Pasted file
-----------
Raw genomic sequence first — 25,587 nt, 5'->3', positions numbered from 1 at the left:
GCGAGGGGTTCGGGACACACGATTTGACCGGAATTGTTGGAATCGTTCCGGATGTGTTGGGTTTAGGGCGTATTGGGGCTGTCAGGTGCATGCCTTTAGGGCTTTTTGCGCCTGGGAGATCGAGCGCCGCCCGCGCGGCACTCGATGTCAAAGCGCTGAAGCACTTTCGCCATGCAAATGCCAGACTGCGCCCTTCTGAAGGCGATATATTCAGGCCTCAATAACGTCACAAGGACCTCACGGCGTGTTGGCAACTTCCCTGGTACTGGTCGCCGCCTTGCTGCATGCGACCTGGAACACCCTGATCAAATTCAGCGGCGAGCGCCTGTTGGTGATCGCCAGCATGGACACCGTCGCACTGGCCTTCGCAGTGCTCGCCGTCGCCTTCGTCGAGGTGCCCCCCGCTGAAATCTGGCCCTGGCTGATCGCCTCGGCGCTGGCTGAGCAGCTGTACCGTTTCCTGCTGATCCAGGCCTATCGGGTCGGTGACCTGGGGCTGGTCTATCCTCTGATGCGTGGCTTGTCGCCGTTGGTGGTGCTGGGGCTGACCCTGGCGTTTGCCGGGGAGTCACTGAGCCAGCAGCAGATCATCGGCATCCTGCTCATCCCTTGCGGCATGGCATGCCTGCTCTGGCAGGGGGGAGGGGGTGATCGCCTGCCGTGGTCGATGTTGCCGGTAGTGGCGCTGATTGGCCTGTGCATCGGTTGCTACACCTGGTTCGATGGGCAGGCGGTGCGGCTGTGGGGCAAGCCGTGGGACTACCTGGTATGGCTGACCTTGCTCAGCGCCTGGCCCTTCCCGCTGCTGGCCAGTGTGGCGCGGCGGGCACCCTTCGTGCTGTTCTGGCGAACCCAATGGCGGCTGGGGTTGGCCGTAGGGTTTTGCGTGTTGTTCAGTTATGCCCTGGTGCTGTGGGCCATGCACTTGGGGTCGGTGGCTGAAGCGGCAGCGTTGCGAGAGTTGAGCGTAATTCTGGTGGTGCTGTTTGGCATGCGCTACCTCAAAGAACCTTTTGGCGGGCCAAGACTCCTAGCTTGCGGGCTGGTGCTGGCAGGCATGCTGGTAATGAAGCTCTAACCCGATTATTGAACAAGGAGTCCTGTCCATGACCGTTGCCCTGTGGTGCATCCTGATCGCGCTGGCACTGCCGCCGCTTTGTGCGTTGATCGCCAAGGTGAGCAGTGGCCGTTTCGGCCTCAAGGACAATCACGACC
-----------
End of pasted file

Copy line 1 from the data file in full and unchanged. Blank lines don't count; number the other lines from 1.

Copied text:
Raw genomic sequence first — 25,587 nt, 5'->3', positions numbered from 1 at the left: